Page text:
What is there to say about such a weekend. Sitting in the back of Gagan’s Swift I wish that we are all together. All five of us. Delhi comes sooner than expected. Reaching Gurgaon is agonizingly slow. Picking up the bib of yet another monsoon half-marathon. Shopping and eating in the mall. Spending precious time with my 13-year-old daughter. Eating the obligatory pasta before the race for dinner. Missing my wife before bed time.
Sunday morning early out of bed to eat breakfast. Some digestive problems and a bit of nausea. Not a big lineup, about 60 people. Delhi runners. Four of us from Chandigarh. Have to carry a tumbler because there are too few water points and you have to fill it up.
The trail is up and down and uneven at places. A whole herd of cows engulf it in one place and evasive action means going wide around off the track. Twice some stray dogs want a taste, but the make-as-if-you-pick-up-a-stone technique works nicely. After the first 3k or so I pass the first runner and from then till the end I am pretty much on my own. (except for my Friend) Following the markings, pacing myself, wiping away the sweat, but getting drenched yet again.
The Gurgaon skyline is quite impressive. No time to stop and take a picture, or is there? I see my daughter at the only point where that would be possible. We wave and keep running. She ends up winning the 11k run. It is interesting that my pride of her as my daughter overshadow my own win. She did it on two weeks of running and a lot of talent. I wish I could get fit that fast.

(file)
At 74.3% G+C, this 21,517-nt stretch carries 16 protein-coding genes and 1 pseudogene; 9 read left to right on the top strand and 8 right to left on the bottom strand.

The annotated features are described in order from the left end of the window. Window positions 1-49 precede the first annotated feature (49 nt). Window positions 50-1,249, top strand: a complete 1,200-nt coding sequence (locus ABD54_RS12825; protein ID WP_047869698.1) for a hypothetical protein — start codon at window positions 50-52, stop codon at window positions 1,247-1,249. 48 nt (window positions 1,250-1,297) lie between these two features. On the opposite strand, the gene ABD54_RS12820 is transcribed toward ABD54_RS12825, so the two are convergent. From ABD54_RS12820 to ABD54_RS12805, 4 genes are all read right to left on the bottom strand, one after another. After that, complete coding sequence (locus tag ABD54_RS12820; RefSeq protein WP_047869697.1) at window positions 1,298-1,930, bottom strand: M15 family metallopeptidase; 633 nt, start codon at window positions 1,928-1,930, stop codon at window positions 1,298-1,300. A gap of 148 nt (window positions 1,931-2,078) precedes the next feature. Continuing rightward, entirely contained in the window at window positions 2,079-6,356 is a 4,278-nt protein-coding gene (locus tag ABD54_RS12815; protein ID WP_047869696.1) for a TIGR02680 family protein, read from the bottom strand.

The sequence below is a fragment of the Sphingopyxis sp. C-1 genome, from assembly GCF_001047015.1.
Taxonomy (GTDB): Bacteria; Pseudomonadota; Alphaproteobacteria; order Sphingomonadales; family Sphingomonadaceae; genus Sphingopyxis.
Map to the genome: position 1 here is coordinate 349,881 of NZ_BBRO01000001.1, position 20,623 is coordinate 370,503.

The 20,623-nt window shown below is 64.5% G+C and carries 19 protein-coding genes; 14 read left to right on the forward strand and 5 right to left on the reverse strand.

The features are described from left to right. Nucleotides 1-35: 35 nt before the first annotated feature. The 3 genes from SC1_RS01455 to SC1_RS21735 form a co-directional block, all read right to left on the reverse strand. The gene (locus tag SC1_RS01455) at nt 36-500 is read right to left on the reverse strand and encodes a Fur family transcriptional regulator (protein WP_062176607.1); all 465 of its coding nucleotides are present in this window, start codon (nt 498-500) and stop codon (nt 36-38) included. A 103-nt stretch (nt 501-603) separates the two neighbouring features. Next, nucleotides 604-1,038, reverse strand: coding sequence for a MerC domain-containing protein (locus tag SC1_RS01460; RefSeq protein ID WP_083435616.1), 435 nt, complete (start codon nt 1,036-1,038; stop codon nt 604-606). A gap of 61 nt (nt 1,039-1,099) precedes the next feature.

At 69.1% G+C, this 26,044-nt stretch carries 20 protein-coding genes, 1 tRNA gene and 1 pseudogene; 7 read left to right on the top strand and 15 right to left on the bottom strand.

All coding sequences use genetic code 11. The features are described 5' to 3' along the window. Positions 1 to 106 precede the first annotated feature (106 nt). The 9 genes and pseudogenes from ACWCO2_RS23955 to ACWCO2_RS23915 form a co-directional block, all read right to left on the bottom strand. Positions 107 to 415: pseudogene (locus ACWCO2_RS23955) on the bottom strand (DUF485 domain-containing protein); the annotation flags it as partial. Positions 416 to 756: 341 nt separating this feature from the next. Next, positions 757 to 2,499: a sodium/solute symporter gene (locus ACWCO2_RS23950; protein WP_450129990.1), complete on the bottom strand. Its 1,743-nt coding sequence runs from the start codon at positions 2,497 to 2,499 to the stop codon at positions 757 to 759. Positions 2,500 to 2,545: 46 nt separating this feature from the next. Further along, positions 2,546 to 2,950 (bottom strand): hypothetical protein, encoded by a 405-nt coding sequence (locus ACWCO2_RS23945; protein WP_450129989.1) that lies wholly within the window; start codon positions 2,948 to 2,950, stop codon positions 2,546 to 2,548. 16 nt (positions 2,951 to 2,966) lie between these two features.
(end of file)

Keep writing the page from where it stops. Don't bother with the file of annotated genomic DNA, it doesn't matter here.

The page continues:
At the finish line she and Jagteshvar wait for me. 1:43:08. I cannot stop drinking water. I thank God for the race, that I can still run. The organizer, Rahul, thinks we are a bit mad to do this race at this time of year. It is a confirmed fact that runners on average rate quite low on the sanity scale.
I call my wife. She can hardly believe that we both won. “What did you get?”
“Nothing, just a medal.” But I have you…
The medal is a nice one with the date and the place and the memory engraved in silver. Later I get an email about a something that will come by courier. Can’t wait.
When Gagan arrives the sun is hot and we don’t hang around too long. One of his friends is there to see him – a runner himself preparing for a marathon. Runners are one big family.
After a shower we go to the second hand book market at Daryaganj. My daughter have probably already read more novels than I have. My arms become loaded and then overloaded with books. Driving around Connaught place (Gagan had me drop them at India Gate) we find Subway and another bookshop and finally pick up my colleagues. I drive us out of the city and Gagan drive us back to Chandigarh.
Treble (or Trouble if you want), our dog, prances around excitedly as if I have been gone a month.
“Pappa!” My 6-year-old son meeting me at the door. He is on his way out to play in the park with Hanna and the other little ladies. A long hug from my wife. And one from my eldest.
The best about going away is the coming back home.